LOSING an unborn child and having her boyfriend propose marriage within the same few days is more emotional upheaval than Emily Carpenter can handle.
Emily’s fresh wave of mourning reopens painful memories of a previous pregnancy and a tiny boy entrusted to the care of nuns 20 years earlier. Back then, as a 16-year-old schoolgirl she had no choice in the matter, the decision made without consultation by her conservative parents.
Now grieving all over again, Emily – an outwardly successful author – flees her home in Brighton, England, and in a single day drives until she runs out of road. There, on the western edge of Britain, in the island of Anglesea, Wales, she settles into a rented cottage in a village where her days are filled with taking long walks with her dog Ralph and teaching reading. It’s an opportunity for a new beginning, albeit temporarily, free from constant reminders of the ways in which her life has stalled.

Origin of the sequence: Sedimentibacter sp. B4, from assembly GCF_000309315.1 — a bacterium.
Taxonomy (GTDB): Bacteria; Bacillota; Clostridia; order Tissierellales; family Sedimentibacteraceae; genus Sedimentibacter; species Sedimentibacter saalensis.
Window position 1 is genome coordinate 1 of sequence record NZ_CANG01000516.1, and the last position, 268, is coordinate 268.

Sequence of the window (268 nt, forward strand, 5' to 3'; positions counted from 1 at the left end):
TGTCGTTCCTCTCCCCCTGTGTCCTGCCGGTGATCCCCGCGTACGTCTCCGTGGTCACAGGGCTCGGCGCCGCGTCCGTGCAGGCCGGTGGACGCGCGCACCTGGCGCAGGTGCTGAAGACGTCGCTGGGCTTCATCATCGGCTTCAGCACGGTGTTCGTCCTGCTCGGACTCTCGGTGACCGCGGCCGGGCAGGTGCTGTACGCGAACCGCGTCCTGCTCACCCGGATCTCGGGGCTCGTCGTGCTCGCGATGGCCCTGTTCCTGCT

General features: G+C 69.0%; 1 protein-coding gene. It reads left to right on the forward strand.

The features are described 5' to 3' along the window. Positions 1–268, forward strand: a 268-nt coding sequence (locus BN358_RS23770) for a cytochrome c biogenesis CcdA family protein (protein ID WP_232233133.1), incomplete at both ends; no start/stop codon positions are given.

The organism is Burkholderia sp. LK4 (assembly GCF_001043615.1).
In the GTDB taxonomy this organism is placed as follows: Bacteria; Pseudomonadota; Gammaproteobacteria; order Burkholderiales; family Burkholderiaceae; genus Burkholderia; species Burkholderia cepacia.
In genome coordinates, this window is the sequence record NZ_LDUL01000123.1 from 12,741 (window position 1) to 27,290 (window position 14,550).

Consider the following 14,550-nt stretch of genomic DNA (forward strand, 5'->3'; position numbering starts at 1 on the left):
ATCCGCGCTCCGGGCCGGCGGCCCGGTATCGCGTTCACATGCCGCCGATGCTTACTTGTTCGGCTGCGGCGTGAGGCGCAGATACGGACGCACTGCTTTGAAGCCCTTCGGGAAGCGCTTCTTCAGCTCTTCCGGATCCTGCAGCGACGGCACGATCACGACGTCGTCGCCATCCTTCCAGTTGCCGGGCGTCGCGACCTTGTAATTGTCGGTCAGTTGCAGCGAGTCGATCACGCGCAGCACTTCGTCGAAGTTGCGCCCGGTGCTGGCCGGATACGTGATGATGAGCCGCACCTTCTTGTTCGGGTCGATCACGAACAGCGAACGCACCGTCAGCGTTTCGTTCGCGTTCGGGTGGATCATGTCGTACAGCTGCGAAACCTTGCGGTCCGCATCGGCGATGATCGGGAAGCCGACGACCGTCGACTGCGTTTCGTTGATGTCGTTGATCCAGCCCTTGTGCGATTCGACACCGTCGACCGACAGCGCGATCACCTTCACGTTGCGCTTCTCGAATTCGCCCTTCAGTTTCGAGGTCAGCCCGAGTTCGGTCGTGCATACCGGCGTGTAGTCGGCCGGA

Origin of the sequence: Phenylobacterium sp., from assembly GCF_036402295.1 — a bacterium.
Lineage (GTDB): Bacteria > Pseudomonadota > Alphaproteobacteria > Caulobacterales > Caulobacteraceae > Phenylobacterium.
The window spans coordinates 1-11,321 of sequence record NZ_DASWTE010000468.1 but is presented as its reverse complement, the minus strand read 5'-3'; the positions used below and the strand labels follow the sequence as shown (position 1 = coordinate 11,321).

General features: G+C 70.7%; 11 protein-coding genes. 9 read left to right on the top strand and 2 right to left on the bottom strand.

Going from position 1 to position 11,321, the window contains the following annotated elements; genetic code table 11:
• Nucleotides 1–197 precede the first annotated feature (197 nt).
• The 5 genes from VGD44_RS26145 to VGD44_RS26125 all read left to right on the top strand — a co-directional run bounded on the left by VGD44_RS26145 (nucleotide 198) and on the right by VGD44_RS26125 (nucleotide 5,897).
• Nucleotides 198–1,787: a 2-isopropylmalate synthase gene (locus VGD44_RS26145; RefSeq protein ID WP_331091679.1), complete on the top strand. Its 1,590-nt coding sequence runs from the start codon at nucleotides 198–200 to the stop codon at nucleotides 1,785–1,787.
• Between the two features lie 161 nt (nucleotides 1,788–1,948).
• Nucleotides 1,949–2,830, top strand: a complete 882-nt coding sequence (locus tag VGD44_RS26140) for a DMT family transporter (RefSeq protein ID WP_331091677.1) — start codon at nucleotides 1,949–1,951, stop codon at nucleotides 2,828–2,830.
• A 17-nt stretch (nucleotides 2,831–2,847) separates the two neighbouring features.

After a series of stilted chats with a stranger on a clifftop, however, she realises the time has come to stop running and instead address her regrets and frustrations in person.
As Emily begins to pursue the truth about her surrendered son her research uncovers a trail of circumstances she could never have imagined. Not only is he no longer in the Brighton area but it seems children from the facility in which he had been living were among those sent to the far side of the world as part of a decades-long program to relocate unwanted British youngsters to Commonwealth countries including Australia. No records survive, leaving Emily with few options for tracing his whereabouts.
Whether she will now be able, so many years later, to make her peace with those events (and with her own mother’s role in them) is uncertain.